After several hours of hiking, we arrived at the hut and started the process of getting the wood-burning stove going; this would be our only source of warmth for the night (aside from down-filled sleeping bags and rum!) so it was a top priority. The previous occupants had kindly left us some graded firewood to get us started, but it would not have lasted long, so I once again switched roles from barefooted Caribbean dive boat captain, to rugged outdoorsman (in my mind at least) as I began swinging a large axe to chop more wood and create a supply for the night. There was something distinctly life affirming having to chop wood to make a fire in order to cook our food, melt snow for drinking water, and to warm the inside of the little wooden hut so that we could sleep safely and comfortably. I think the modern world, while full of wonder and shiny things, has shut us off from nature and basic outdoors survival – I certainly felt very grounded being so far from civilisation out there in the wilderness working hard to make sure our basic needs were met.
As we prepared the sleeping bags, we noticed snow had begun to fall, and by the next morning the rugged landscape out of the window looked very different. I eased my sore, creaking body off of the bare wooden shelf that acted as a bed, and glanced out of the window at the snow which now covered everything outside, it had clearly dumped a significant amount overnight.
Coming from the UK, where ‘snow’ is synonymous with dirty grey/brown coloured slush, and the whole country coming to a grinding halt, I was stoked to see the first ‘real’ snow of my life! Candace thought it was adorable how mesmerised I was when I stepped out of the hut into the early dawn light and saw the winter wonderland around us. Our tracks from the previous day, and indeed the entire trail, had been swallowed up by the night’s snowfall. Every branch of the previously green trees was now adorned in heavy powder, and every few minutes we could hear the cracking as branches gave way under the weight of it all.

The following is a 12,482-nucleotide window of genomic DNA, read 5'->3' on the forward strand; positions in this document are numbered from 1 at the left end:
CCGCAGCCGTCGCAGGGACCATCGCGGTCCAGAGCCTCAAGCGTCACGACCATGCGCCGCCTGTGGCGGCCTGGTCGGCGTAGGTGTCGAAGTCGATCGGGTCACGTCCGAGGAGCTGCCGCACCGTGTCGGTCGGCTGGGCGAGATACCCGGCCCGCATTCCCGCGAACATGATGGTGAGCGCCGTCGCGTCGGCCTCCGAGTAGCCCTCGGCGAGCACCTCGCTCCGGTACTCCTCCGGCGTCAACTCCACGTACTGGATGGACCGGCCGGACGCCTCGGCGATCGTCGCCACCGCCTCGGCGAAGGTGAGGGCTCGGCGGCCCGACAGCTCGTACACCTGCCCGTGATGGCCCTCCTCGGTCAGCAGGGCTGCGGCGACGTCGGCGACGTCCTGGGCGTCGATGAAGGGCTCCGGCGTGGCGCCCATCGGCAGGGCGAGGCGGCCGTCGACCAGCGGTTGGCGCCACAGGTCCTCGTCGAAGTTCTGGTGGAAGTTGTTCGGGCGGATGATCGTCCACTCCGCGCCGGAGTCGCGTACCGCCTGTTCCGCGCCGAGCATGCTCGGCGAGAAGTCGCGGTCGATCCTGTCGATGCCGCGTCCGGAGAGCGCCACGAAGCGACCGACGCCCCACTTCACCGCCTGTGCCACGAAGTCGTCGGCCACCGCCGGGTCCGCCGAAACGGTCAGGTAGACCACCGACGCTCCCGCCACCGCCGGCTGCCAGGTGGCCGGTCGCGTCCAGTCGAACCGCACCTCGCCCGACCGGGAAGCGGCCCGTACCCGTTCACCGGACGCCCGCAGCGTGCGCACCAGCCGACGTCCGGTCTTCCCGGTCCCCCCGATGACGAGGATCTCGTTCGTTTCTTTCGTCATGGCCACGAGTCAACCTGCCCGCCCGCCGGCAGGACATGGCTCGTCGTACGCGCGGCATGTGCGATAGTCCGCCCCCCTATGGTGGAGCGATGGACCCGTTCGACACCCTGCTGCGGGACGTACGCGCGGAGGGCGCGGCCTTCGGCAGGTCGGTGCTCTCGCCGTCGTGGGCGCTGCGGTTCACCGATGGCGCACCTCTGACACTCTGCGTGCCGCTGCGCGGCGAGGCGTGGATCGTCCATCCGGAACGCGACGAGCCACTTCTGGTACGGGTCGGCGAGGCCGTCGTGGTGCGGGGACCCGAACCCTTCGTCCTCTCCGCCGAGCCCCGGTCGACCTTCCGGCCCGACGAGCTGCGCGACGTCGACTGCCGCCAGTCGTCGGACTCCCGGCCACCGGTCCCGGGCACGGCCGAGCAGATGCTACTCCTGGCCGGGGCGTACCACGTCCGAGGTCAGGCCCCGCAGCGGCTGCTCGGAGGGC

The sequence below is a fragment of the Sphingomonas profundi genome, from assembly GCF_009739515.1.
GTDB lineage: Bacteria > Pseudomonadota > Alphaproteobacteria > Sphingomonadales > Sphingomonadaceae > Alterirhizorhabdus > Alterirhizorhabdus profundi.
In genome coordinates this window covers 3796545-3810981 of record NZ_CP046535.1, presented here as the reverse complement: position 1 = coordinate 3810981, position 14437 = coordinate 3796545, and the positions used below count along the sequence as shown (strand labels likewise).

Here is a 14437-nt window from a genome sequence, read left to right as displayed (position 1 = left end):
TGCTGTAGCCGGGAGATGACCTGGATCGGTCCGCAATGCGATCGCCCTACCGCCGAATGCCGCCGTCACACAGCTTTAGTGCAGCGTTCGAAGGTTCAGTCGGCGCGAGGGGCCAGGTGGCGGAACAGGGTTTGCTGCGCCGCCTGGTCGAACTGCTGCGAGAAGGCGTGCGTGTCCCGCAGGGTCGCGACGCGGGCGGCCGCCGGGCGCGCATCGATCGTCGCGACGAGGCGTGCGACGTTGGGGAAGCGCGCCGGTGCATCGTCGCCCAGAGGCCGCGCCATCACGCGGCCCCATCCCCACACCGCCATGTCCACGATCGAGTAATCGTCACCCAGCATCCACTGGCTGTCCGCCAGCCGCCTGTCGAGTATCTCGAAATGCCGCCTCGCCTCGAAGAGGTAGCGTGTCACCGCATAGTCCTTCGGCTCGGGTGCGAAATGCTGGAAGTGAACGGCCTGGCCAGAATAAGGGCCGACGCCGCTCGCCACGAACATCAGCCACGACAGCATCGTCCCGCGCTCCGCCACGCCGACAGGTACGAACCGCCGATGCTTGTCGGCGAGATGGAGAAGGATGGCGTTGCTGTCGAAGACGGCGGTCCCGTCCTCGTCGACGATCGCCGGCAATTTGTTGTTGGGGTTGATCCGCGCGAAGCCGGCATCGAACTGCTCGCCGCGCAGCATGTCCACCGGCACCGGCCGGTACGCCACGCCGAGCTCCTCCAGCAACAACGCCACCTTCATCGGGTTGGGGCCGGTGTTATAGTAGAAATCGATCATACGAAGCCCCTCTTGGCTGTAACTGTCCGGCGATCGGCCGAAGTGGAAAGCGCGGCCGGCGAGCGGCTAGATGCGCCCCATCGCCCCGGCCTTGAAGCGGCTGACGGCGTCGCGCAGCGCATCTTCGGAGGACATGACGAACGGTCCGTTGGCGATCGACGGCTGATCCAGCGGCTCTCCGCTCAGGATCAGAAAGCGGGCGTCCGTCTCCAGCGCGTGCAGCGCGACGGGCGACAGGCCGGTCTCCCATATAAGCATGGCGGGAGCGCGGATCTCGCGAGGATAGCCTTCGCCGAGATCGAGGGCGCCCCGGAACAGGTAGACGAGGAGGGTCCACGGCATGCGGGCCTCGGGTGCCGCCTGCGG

After melting more snow to make coffee and fill our water bottles, I chopped some more firewood as a courtesy to the next visitors, and we ate a breakfast of bread and hummus. We then packed our bags and stepped out of the warm hut to begin the return trip.
In contrast the previous day’s easy hike, the new snowfall definitely created a whole new sense of adventure! Even trying to discern were the trail lead was a real challenge as the fresh snow had filled it in, and so we picked our way carefully through the trees, tripping and stumbling occasionally as we dropped through the fine powder. I had to periodically remove my hat and backpack to shake off the snow that was accumulating on them from the near-constant breaking of heavily-laden tree branches in the canopy above our heads.
Once back at the car, we headed to the town of Canmore to treat ourselves after a long couple of days. One of my favourite restaurants (and breweries!) in the world is located here – Grizzly Paw! No nonsense food at a good price and fantastic local beer. (Evolution IPA was my favourite!) I loved the town of Canmore as a whole – an awesome place to spend time in the mountains.
The only town that has subsequently beaten Canmore in my personal ratings is Revelstoke, but that’s a story for another time. Either way, go to Canmore! You won’t regret it.